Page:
Well, hello, again, internet peoples!

Knowledge and creative energy are important. They come from all sorts of places, common and uncommon: art museums, books, TV, street performers/artists, blogs, social media.

Today, I want to mention webcomics, which is likely to be a subcategory or whatever it’s called in the grand scheme of things on this blog, because I am not the webcomic expert, but I am definitely a webcomic lover.

My courtship with webcomics was slow, a seed planted in 2012 when I first dated someone with a webcomic, finally blossoming in early 2015 as I researched for Hey Kitty, the comic my friend and I were creating as a spinoff of his long-running Hey Fox webcomic.

I was researching mostly how other people did webcomics, since my friend and I already had the first book of Hey Kitty written. (Just FYI, at the time of my writing this blog post, we are still only in chapter 2 because we post a page a week, so there is SO MUCH more story to tell. I can’t wait!) What I mean by how they did webcomics is mostly: what does the site look like, how does it feel to read webcomics, what makes things enjoyable–in essence, the packaging, the cover of the book.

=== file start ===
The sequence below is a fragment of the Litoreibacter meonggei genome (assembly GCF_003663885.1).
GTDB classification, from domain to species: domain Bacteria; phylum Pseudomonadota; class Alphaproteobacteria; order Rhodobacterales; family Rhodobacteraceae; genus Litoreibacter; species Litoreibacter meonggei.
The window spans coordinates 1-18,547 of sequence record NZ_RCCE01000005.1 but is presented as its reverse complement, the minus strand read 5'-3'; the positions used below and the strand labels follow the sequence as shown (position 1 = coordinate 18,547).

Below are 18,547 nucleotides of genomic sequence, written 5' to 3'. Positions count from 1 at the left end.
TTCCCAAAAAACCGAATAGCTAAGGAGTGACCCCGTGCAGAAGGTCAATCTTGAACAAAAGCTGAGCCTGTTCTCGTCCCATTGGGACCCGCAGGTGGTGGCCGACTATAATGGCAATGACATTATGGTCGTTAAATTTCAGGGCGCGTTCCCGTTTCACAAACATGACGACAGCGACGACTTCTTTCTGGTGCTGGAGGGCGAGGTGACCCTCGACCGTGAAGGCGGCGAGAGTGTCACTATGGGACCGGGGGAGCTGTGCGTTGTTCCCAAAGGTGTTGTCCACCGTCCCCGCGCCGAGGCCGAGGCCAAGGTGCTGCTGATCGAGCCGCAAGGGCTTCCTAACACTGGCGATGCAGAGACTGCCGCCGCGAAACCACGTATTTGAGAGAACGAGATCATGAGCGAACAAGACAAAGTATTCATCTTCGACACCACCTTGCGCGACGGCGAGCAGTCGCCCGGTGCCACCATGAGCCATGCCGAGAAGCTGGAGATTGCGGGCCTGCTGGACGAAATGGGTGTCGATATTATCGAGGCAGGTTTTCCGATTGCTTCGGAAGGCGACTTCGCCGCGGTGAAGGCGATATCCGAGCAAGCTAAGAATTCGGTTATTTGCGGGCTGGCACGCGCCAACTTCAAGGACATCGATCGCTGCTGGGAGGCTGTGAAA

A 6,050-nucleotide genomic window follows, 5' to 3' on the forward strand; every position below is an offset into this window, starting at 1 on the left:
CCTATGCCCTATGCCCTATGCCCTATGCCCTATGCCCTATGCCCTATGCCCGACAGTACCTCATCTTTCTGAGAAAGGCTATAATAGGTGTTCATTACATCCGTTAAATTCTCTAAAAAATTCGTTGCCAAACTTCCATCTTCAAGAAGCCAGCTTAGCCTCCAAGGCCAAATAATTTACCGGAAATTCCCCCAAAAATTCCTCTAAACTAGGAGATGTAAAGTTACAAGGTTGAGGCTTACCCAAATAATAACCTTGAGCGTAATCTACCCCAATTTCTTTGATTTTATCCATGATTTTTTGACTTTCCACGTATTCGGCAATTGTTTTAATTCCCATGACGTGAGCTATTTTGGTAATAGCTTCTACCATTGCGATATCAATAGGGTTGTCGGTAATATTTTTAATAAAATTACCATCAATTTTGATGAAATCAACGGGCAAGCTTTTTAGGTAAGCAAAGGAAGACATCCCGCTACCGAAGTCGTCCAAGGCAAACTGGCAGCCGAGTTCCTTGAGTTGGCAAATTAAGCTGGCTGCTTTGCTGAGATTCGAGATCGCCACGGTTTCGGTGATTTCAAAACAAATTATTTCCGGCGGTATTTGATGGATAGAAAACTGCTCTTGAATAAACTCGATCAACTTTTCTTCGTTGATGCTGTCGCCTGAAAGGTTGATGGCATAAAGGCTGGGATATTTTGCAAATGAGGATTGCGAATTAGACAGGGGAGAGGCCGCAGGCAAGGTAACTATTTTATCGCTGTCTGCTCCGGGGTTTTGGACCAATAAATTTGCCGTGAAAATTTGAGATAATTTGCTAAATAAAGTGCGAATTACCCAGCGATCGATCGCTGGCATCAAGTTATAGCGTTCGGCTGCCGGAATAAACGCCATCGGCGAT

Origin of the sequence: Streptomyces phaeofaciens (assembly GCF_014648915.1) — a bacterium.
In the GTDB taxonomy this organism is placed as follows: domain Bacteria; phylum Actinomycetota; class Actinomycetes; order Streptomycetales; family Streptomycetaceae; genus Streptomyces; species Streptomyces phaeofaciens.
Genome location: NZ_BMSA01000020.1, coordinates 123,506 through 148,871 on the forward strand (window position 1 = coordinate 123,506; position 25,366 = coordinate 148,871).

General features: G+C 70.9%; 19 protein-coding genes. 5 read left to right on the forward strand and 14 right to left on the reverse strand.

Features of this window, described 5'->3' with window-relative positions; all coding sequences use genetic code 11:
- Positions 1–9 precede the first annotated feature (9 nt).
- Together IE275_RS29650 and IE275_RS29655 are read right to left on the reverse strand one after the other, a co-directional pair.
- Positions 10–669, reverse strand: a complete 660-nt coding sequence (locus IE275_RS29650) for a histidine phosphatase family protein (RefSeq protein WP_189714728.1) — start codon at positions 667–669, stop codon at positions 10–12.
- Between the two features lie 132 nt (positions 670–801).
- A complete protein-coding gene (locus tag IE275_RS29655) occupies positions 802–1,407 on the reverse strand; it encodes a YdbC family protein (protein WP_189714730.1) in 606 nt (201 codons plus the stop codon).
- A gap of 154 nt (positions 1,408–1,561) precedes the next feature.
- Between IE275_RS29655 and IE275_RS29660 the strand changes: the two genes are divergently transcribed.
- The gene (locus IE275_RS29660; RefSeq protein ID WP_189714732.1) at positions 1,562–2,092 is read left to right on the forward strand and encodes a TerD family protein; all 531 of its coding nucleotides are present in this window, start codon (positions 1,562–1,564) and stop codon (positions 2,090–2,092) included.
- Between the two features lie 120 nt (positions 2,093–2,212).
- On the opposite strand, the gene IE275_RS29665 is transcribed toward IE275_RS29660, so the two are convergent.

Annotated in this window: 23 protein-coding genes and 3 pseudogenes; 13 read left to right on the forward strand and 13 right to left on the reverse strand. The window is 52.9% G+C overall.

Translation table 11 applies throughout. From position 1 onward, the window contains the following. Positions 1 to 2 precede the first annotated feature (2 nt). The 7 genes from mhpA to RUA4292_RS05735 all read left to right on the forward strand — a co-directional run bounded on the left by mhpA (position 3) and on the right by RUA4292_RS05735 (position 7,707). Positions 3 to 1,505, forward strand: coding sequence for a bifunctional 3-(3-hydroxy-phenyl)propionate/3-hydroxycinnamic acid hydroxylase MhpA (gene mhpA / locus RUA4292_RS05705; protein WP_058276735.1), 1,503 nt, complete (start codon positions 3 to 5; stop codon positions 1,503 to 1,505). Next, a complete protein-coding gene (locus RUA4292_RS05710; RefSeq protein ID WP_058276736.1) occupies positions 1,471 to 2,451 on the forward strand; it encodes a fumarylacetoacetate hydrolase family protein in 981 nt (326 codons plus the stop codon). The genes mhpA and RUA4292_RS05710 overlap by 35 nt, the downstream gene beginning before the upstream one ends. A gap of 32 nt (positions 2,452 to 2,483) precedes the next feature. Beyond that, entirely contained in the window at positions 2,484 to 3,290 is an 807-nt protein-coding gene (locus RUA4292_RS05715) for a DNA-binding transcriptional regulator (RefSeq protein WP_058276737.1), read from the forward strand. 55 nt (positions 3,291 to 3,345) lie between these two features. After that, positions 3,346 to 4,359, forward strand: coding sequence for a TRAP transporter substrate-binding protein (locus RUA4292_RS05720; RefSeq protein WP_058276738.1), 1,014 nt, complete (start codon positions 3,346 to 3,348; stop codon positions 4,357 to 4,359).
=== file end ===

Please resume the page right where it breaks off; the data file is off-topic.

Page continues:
First impressions are important, first glances are important. What is it about the look of a site that, at first glance, tells the viewer: “I contain something worth reading, something made by someone who knows what they’re doing and will make it worth your time to click through my pages.”

It’s hard to say what that is, but we all see it, not only in webcomics but in all sites we visit, or in cars or clothes or whatever else. What makes something look old and clunky, sleek and modern, old and well-cared-for, or new or old and ridiculous? What features are so common or intuitive that they are practically necessary? (Even on older sites, you see them tacked on somehow, like the backup camera my friend added to his car.) And what features have been forgotten, but could or should still be used today in some form or another?

I also noticed that there was not an easy way to find the comics that I felt most drawn to, the brilliant, passionate stories that demanded to be told but wouldn’t be marketable in the comic scene drawn up through decades of inequality, with not nearly enough revision to the landscape or cast of characters (not to mention the selection of artists).

But the landscapes of webcomics are more diverse; the ability to publish is more equal.

But publicity… that’s an interesting issue, one that I want to help with as much as I can, because these stories, these heroes, these artists, they are hope.

Hopefully, I’ll be able to make a difference through Pear Comics, the artist collective I cofounded.

I’m sure I’ll get to more of my story some other time, but for now, I’d like to learn from you:

What are some of your favorite webcomics or webcomic lists?


(Photo credit: Art by Shen Travis for Hey Kitty)